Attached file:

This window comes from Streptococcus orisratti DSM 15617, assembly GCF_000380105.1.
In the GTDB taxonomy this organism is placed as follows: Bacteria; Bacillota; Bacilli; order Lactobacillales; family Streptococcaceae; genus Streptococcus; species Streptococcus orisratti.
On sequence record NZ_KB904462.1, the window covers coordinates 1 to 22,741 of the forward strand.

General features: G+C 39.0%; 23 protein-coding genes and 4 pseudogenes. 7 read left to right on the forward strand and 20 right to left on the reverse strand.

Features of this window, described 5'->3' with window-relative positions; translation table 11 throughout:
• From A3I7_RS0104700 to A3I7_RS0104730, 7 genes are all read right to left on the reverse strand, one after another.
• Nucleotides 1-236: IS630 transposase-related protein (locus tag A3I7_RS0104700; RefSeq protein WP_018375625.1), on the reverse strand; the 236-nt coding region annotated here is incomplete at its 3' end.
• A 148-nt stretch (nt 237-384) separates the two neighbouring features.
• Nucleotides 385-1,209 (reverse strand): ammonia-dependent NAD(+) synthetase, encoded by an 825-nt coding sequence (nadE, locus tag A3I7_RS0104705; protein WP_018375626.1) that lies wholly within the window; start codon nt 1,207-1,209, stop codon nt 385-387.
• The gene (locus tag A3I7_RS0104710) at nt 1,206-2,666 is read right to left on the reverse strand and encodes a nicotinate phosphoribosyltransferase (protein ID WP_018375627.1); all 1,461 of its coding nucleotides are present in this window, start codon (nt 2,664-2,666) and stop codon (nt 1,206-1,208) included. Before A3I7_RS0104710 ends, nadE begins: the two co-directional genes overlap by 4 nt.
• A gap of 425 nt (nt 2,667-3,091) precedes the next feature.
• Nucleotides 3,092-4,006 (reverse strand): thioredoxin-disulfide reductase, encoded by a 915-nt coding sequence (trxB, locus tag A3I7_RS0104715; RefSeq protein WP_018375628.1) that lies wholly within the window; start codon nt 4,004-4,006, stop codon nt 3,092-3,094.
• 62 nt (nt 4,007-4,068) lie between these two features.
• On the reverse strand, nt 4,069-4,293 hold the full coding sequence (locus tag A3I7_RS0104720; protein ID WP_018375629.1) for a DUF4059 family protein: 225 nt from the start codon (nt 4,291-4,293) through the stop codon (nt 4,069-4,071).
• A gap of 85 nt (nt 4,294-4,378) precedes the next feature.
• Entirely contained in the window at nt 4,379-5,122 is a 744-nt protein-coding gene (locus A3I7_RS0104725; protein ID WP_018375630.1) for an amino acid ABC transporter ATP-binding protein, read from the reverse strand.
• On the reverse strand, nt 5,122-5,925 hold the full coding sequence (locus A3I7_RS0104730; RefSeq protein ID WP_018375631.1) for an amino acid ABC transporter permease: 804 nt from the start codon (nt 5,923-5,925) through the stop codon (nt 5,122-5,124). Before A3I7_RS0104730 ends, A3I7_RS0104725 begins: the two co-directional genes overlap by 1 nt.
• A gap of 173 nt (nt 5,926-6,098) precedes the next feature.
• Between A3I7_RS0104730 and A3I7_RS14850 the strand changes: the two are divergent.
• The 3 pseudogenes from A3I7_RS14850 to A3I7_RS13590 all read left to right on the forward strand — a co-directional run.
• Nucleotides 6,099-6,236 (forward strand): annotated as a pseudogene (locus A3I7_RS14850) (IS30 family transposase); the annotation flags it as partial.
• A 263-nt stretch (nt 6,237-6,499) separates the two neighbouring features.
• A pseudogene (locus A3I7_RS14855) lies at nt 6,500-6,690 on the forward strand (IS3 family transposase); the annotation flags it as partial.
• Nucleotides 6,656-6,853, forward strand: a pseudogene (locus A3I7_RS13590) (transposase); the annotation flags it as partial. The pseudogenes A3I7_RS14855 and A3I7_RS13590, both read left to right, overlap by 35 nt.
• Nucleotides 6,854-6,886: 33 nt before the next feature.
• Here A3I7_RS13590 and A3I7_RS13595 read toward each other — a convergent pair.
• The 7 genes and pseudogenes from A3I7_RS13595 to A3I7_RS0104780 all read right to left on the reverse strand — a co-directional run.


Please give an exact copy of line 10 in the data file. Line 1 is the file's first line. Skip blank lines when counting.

• The gene (locus tag A3I7_RS0104710) at nt 1,206-2,666 is read right to left on the reverse strand and encodes a nicotinate phosphoribosyltransferase (protein ID WP_018375627.1); all 1,461 of its coding nucleotides are present in this window, start codon (nt 2,664-2,666) and stop codon (nt 1,206-1,208) included. Before A3I7_RS0104710 ends, nadE begins: the two co-directional genes overlap by 4 nt.